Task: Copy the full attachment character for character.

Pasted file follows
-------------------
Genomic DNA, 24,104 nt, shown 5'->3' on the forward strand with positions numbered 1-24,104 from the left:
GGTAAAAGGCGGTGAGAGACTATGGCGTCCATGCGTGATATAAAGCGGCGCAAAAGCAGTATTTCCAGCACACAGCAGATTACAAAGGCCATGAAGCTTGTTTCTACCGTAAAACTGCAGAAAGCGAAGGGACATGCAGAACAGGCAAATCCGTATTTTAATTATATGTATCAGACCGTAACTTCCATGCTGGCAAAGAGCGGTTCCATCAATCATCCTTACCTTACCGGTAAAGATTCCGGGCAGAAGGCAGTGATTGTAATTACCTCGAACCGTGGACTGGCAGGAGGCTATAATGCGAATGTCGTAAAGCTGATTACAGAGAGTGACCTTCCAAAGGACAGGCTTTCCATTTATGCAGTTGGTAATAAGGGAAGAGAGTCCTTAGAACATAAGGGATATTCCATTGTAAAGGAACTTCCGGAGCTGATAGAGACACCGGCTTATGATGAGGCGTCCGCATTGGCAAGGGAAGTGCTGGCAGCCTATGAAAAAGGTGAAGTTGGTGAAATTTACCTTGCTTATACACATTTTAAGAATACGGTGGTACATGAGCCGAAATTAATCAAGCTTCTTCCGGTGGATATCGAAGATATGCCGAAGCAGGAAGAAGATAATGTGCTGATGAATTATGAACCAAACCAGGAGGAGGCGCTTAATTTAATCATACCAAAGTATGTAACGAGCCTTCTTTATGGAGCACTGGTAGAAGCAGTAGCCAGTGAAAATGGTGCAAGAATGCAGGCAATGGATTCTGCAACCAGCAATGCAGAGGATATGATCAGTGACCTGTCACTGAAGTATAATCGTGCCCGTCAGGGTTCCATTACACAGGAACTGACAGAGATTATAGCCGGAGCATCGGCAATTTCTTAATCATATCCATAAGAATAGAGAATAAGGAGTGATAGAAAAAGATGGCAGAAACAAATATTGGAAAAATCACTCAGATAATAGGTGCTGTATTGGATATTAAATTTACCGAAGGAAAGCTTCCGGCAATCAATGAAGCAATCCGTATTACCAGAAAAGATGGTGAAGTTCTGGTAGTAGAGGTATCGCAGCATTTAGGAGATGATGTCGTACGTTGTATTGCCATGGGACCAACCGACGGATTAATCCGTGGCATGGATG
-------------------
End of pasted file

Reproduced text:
Genomic DNA, 24,104 nt, shown 5'->3' on the forward strand with positions numbered 1-24,104 from the left:
GGTAAAAGGCGGTGAGAGACTATGGCGTCCATGCGTGATATAAAGCGGCGCAAAAGCAGTATTTCCAGCACACAGCAGATTACAAAGGCCATGAAGCTTGTTTCTACCGTAAAACTGCAGAAAGCGAAGGGACATGCAGAACAGGCAAATCCGTATTTTAATTATATGTATCAGACCGTAACTTCCATGCTGGCAAAGAGCGGTTCCATCAATCATCCTTACCTTACCGGTAAAGATTCCGGGCAGAAGGCAGTGATTGTAATTACCTCGAACCGTGGACTGGCAGGAGGCTATAATGCGAATGTCGTAAAGCTGATTACAGAGAGTGACCTTCCAAAGGACAGGCTTTCCATTTATGCAGTTGGTAATAAGGGAAGAGAGTCCTTAGAACATAAGGGATATTCCATTGTAAAGGAACTTCCGGAGCTGATAGAGACACCGGCTTATGATGAGGCGTCCGCATTGGCAAGGGAAGTGCTGGCAGCCTATGAAAAAGGTGAAGTTGGTGAAATTTACCTTGCTTATACACATTTTAAGAATACGGTGGTACATGAGCCGAAATTAATCAAGCTTCTTCCGGTGGATATCGAAGATATGCCGAAGCAGGAAGAAGATAATGTGCTGATGAATTATGAACCAAACCAGGAGGAGGCGCTTAATTTAATCATACCAAAGTATGTAACGAGCCTTCTTTATGGAGCACTGGTAGAAGCAGTAGCCAGTGAAAATGGTGCAAGAATGCAGGCAATGGATTCTGCAACCAGCAATGCAGAGGATATGATCAGTGACCTGTCACTGAAGTATAATCGTGCCCGTCAGGGTTCCATTACACAGGAACTGACAGAGATTATAGCCGGAGCATCGGCAATTTCTTAATCATATCCATAAGAATAGAGAATAAGGAGTGATAGAAAAAGATGGCAGAAACAAATATTGGAAAAATCACTCAGATAATAGGTGCTGTATTGGATATTAAATTTACCGAAGGAAAGCTTCCGGCAATCAATGAAGCAATCCGTATTACCAGAAAAGATGGTGAAGTTCTGGTAGTAGAGGTATCGCAGCATTTAGGAGATGATGTCGTACGTTGTATTGCCATGGGACCAACCGACGGATTAATCCGTGGCATGGATG